Taron Egerton Robin Hood

Taron Egerton Robin Hood

Taron Egerton as Robin Hood

Cast: Ben Mendelsohn, Jamie Foxx, Jamie Dornan, Taron Egerton, Eve Hewson, Björn Bengtsson, Tim Minchin
Director: Otto Bathurst
Genre: Action, Adventure
Rated: M
Running Time: 116 minutes

Synopsis: A war-hardened Crusader and a Moorish commander mount an audacious revolt against the corruption of the Church in a thrilling action-adventure from director Otto Bathurst (TV's 'Peaky Blinders'). Packed with gritty battlefield exploits, mind-blowing fight choreography and a timeless romance, Robin Hood is the never-before-seen story of how Robin Hood became the iconic legend we know today.

Robin Of Loxley (Taron Egerton) returns to England after years of fighting in the Crusades, where his skill and valour in battle have won him the admiration of even his foes, including enemy commander Little John (Jamie Foxx), who provides Robin with safe passage home. Upon his return to Nottingham, Robin discovers his estate destroyed and his neighbours impoverished, all by the command of the ruthless Sheriff Of Nottingham (Ben Mendelsohn).

Learning that his death has been falsely reported and his long time love, Marian (Eve Hewson), is involved with local politician Will Tillman (Jamie Dornan), Robin and John launch a covert personal crusade against the corrupt Sheriff and Church. Disguised in a Saracen hood and trained by John in a new style of fighting, Robin uses his lethal archery skills to intercept tax collections destined for the Sheriff's coffers, which he turns over anonymously to Marian, now a leader of a clandestine grassroots rebellion.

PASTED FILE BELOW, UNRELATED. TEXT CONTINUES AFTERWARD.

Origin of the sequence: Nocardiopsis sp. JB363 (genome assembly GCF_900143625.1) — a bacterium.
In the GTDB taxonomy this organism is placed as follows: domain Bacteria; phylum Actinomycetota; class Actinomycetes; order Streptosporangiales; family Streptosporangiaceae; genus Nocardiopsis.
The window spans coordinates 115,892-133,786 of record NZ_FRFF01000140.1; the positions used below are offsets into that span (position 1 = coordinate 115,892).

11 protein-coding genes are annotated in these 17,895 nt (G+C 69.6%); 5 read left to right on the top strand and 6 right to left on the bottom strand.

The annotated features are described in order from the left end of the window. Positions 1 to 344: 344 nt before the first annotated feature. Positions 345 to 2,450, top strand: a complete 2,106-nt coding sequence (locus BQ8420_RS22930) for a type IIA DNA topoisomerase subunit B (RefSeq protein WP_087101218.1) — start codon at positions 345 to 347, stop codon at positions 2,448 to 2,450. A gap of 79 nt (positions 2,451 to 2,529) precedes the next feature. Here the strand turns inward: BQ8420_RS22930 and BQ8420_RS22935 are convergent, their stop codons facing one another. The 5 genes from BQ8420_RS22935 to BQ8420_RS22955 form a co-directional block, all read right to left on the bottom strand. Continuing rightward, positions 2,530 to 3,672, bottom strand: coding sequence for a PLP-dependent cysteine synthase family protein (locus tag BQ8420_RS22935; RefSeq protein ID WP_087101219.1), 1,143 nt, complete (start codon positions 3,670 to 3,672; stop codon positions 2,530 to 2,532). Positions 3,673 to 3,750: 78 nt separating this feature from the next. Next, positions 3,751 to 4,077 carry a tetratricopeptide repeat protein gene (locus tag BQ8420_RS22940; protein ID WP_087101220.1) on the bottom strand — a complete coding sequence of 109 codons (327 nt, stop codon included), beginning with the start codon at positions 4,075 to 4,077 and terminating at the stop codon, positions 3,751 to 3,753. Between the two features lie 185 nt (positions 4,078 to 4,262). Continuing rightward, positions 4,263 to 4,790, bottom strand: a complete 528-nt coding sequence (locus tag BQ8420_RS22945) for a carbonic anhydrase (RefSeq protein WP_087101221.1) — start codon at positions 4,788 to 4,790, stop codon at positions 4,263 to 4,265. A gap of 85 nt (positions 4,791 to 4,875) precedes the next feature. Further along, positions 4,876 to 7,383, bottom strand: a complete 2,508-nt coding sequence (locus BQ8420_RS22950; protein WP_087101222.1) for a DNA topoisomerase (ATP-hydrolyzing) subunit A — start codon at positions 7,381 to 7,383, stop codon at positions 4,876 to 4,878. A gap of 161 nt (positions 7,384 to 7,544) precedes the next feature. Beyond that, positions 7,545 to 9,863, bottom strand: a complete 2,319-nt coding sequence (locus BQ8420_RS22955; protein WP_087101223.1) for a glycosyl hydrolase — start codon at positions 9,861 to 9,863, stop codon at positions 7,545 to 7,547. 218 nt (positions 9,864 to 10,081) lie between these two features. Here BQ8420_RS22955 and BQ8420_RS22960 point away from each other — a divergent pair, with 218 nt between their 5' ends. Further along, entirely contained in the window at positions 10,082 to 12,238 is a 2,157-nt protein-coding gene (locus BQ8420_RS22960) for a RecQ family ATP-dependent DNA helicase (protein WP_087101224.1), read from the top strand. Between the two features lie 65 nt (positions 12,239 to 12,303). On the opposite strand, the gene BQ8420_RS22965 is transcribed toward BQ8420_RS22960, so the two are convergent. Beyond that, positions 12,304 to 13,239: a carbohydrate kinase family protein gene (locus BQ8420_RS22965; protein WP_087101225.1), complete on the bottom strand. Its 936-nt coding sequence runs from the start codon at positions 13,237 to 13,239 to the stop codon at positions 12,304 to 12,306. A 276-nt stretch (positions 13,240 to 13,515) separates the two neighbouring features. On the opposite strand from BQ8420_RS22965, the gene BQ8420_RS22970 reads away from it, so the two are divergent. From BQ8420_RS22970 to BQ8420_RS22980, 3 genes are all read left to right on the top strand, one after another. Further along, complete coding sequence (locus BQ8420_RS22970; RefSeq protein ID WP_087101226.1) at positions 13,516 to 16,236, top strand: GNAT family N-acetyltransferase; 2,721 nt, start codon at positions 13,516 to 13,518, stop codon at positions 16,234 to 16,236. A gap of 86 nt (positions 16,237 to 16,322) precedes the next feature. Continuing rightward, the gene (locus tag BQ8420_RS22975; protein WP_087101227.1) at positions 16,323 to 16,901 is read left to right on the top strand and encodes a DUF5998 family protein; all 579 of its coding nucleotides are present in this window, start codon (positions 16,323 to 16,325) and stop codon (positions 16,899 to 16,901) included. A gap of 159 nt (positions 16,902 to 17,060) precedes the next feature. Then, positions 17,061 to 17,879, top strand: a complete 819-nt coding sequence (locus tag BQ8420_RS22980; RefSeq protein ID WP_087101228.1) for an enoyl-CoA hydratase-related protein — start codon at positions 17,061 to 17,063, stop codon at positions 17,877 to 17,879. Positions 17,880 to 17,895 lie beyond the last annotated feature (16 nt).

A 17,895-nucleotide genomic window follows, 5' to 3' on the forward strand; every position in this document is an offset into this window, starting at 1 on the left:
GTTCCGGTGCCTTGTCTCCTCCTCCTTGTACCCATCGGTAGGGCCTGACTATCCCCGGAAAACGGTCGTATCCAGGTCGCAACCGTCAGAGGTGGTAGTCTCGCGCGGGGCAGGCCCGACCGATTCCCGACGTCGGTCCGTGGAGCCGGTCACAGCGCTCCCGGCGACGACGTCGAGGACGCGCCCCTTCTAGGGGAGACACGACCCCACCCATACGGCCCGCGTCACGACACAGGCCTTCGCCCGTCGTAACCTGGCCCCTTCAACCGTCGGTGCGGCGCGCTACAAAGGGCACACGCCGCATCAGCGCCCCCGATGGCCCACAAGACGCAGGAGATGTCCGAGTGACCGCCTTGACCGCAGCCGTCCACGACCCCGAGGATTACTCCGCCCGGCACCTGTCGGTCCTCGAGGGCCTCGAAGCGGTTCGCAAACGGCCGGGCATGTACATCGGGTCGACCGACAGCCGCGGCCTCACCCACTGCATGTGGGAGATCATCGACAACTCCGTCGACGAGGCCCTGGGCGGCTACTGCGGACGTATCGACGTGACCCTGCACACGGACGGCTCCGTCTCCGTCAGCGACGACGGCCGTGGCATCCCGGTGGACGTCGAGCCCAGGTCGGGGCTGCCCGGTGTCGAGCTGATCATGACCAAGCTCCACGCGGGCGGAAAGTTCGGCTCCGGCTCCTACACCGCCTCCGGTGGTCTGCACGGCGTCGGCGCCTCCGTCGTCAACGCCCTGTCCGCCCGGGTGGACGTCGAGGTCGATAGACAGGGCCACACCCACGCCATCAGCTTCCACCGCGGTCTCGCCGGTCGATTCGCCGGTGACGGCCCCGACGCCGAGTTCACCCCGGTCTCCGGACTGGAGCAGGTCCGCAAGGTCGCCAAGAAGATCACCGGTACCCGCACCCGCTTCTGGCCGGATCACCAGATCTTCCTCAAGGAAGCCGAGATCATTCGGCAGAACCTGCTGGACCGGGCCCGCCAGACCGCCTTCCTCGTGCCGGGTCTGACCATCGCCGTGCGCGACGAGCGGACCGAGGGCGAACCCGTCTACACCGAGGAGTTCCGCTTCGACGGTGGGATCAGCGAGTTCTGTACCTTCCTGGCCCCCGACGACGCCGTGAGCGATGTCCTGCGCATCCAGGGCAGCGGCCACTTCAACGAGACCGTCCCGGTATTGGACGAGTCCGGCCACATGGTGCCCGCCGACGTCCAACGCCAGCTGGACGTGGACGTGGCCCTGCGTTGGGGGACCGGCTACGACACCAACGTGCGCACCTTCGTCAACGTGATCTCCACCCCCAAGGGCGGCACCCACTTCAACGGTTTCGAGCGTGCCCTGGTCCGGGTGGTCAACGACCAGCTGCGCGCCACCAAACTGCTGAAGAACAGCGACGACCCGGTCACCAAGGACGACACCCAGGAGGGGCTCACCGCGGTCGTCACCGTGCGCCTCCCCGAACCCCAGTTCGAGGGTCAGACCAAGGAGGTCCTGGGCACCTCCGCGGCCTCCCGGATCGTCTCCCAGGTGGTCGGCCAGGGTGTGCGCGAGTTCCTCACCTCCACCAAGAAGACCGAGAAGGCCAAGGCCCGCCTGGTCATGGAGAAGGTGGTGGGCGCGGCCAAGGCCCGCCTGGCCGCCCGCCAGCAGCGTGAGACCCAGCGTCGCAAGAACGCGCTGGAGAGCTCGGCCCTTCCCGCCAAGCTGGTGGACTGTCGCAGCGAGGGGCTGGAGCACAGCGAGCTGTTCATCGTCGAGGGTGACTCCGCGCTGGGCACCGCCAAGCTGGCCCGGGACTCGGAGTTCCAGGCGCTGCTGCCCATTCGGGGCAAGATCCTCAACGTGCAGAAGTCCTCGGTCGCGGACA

As Robin's activities gather quiet support from the people, he finds an unexpected ally in Friar Tuck (Tim Minchin), an influential friar who has been stripped of his duties. After they discover a larger conspiracy that threatens the stability of Europe, Robin and his men launch an attack that solidifies his status as the legendary rebel leader of an unstoppable new kind of army.

Robin Hood
Release Date: November 22nd, 2018

About The Production